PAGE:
Eric Berry

NFL Rookie Rankings – Week 1

OFFENSE
1.
Sam Bradford, Rams
The Rams asked Bradford to carry the team in his first professional game and he did just that. Bradford 32 of 55 passes for 253 yards in a near upset of the Cardinals. He did throw three interceptions (one on a hail mary) but it was an impressive debut nonetheless.

2. Jordan Shipley, Bengals
Shipley led all rookie receivers with 82 yards on five catches Sunday. All five of his receptions went for first downs, including a 51-yard reception. After seeing Shipley’s performance, its easy to see why the Bengals didn’t feel the need to keep Antonio Bryant around.

3. Dez Bryant, Cowboys
The Cowboys fed it to Bryant early and often as he caught eight balls for 56 yards. He was primarily used on short passes, as the Cowboys looked to him to make plays after the catch. Four of his receptions went for first downs, with a long of 15 yards.

4. Maurkice Pouncey, Steelers
Pouncey gave the Steelers an immediate upgrade at center, replacing Jeff Hartings. The Steelers were back to the power-running game that they’re known for, with Rashard Mendenhall averaging over five yards per carry.

5. Ryan Mathews, Chargers
Mathews didn’t set the world on fire, but he was solid in his debut against Kansas City. He racked up 75 yards on 19 carries, a modest 3.9 yards per attempt.  He also lost a fumble which led to a Chiefs touchdown.

DEFENSE
1. Koa Misi, Dolphins
Misi stepped into the Dolphins starting lineup and was all over the field against the Bills. He recorded one sack, and was consistently getting pressure on Trent Edwards. With production like this, the ‘Phins won’t miss Jason Taylor or Joey Porter.

2. Brandon Graham, Eagles
Graham made an immediate impact for the Eagles pass rush, consistently getting into the backfield and pressuring Aaron Rodgers. He didn’t record a sack, but his efforts did not go unnoticed.

3. Rolando McClain, Raiders
McClain fully lived up to expectations in his first game with the Raiders. He looked like a veteran, showing the impressive instincts that made him a star at Alabama. With McClain in the middle, the Raiders should be much improved.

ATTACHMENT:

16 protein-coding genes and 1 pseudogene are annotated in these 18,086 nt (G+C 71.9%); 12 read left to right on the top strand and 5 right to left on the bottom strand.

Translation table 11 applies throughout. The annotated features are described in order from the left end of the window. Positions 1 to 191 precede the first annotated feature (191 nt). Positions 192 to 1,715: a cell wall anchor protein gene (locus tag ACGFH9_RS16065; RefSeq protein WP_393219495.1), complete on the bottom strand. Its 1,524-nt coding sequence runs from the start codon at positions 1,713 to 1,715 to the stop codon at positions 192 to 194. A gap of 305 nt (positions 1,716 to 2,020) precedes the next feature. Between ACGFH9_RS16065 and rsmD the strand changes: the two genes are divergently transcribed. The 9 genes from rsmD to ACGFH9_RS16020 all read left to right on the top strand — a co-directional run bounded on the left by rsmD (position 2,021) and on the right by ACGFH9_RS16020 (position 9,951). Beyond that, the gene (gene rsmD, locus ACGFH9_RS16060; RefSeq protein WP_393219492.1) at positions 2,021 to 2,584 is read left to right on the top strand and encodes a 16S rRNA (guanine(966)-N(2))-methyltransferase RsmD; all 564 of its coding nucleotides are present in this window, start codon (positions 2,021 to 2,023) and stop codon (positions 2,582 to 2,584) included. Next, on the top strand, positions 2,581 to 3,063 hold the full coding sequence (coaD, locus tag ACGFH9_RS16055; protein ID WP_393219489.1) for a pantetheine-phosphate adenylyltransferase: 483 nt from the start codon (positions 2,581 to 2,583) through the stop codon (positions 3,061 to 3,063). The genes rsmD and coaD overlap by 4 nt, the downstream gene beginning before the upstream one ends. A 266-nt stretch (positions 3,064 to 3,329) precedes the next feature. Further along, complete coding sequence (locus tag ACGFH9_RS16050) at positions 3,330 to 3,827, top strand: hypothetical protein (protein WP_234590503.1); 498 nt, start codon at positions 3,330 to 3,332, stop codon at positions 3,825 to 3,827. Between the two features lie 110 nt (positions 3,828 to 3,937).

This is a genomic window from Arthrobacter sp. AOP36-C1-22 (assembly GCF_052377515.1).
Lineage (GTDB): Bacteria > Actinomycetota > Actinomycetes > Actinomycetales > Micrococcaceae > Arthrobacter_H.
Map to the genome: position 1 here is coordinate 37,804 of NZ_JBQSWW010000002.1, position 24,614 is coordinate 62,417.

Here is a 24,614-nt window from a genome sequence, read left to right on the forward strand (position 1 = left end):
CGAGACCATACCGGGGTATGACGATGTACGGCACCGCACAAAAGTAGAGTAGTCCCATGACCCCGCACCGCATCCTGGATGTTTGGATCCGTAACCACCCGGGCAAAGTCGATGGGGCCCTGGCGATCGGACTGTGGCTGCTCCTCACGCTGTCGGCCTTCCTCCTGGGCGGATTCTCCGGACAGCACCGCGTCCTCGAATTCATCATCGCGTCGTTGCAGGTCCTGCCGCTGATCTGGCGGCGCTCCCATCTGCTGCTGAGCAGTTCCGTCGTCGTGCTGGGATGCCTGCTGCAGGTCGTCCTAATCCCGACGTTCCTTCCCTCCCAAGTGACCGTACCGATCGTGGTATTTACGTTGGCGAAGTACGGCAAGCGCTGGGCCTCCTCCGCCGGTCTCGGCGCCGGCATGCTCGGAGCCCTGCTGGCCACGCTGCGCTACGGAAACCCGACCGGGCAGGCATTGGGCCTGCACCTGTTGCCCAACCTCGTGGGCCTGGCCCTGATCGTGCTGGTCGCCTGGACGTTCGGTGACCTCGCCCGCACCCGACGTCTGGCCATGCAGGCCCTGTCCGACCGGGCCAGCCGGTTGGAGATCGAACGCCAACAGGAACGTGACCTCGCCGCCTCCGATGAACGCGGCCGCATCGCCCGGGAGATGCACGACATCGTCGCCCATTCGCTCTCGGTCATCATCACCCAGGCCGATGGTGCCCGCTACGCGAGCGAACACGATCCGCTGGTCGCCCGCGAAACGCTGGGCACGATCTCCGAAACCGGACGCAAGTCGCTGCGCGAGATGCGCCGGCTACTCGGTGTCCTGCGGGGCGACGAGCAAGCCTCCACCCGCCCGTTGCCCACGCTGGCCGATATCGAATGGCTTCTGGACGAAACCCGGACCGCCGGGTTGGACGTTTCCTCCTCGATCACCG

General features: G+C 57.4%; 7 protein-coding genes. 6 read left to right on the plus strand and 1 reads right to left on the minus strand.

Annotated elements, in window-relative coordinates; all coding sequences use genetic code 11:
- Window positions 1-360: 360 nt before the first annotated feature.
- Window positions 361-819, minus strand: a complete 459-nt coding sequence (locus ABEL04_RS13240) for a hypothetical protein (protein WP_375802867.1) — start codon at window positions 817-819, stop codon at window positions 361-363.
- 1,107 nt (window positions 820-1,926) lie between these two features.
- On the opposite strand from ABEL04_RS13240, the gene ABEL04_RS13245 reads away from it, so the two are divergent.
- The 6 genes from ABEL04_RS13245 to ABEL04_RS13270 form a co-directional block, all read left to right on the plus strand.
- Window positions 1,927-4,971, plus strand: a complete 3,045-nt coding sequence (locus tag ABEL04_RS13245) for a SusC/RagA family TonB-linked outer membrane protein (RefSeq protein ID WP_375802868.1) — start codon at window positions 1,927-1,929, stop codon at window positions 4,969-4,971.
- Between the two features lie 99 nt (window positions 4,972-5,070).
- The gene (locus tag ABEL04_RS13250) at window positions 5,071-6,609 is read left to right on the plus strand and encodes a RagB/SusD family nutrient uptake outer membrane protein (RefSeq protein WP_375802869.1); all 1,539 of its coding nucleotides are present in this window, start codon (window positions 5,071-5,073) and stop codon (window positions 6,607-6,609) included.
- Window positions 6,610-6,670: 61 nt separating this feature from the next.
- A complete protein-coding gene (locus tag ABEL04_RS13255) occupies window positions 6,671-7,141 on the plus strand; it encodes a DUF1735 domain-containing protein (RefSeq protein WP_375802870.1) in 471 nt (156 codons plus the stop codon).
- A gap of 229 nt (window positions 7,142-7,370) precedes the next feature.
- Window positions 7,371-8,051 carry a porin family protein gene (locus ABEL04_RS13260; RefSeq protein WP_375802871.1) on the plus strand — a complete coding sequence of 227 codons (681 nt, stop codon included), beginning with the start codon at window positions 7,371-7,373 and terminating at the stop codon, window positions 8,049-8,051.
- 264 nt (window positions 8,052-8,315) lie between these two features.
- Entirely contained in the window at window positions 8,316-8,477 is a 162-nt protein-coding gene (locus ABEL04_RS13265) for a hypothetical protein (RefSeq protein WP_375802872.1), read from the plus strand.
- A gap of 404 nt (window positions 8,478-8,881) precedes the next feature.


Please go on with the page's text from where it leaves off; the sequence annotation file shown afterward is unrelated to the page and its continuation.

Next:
4. T.J. Ward, Browns
Not much went right for the Browns on Sunday, but Ward already looks like an upgrade at strong safety over last year’s primary starter Abe Elam. He did a nice job in coverage against Kellen Winslow, and was consistently stepping up to help out against the run.

5. Eric Berry, Chiefs
Berry was quietly effective against the Chargers, helping the Chiefs pull off the upset. He didn’t come up with any big plays but was consistently in the right position, providing support for the Chiefs corners. It’s only a matter of time before he comes up with some game-changing interceptions.

Posted on by Ryan McCrystal in Bengals, Browns, Chargers, Chiefs, Cowboys, Dolphins, Eagles, Raiders, Rams, Steelers Comments Off

Early NFL Rookie of the Year Predictions

It may only be May, but it’s never too early to look ahead. By glancing through some projected depth charts we’ve come up with an early rookie of the year prediction. We’ll track each player’s progress and update our rankings on a weekly basis throughout the season.

OFFENSE
1. Ryan Mathews, Chargers

Offensive Rookie of the Year typically goes to a running back, and often to a player on a good team. Mathews may not be the most talented of this year’s rookies, but he is in the best position to succeed. He’s the feature back in San Diego and should cruise to 1,200 yards and 10+ touchdowns.

2. Ben Tate, Texans
Tate will have to beat out Steve Slaton for the starting job, but he certainly will enter training camp with an excellent shot to be the Texans’ feature back. Unlike Slaton, Tate has the size to carry the load and put up impressive numbers throughout the year.

3. Golden Tate, Seahawks
Tate will likely be used as an all-purpose receiver in Seattle much like Percy Harvin was used in Minnesota last year. He isn’t their No. 1 target, but they’ll find ways to get him the ball.

4. C.J. Spiller, Bills
While Spiller was the top-rated running back on most draft boards, he didn’t land in a great situation in terms of finding immediate playing time. Marshawn Lynch and Fred Jackson still deserve to get their fair share of the carries (assuming they’re still around) which will limit Spillers ability to put up ROY-type numbers.

5. Jimmy Clausen, Panthers
If Clausen beats out Matt Moore he’ll be in an excellent position to succeed as a rookie. Jonathan Stewart and DeAngelo Williams will carry the load on offense, limiting the amount of work Clausen needs to do.

DEFENSE
1. Eric Berry, Chiefs
The Chiefs defense won’t be very good, meaning plenty of chances for Berry to show off his skills. He’ll clearly stand out as the best player in their secondary from day one, and should be the DROY favorite.

2. Derrick Morgan, Titans
Morgan will start from day one on an already respectable defense in Tennessee. He’s surrounded with enough talent that should allow him to rack up 7+ sacks this year.

3. Earl Thomas, Seahawks
Thomas will start immediately for the Seahawks and should be an instant-impact player. He’s a ball hawk, which means he should have no problem putting up the gaudy interception numbers that will catch the eye of ROY voters.

4. Brandon Graham, Eagles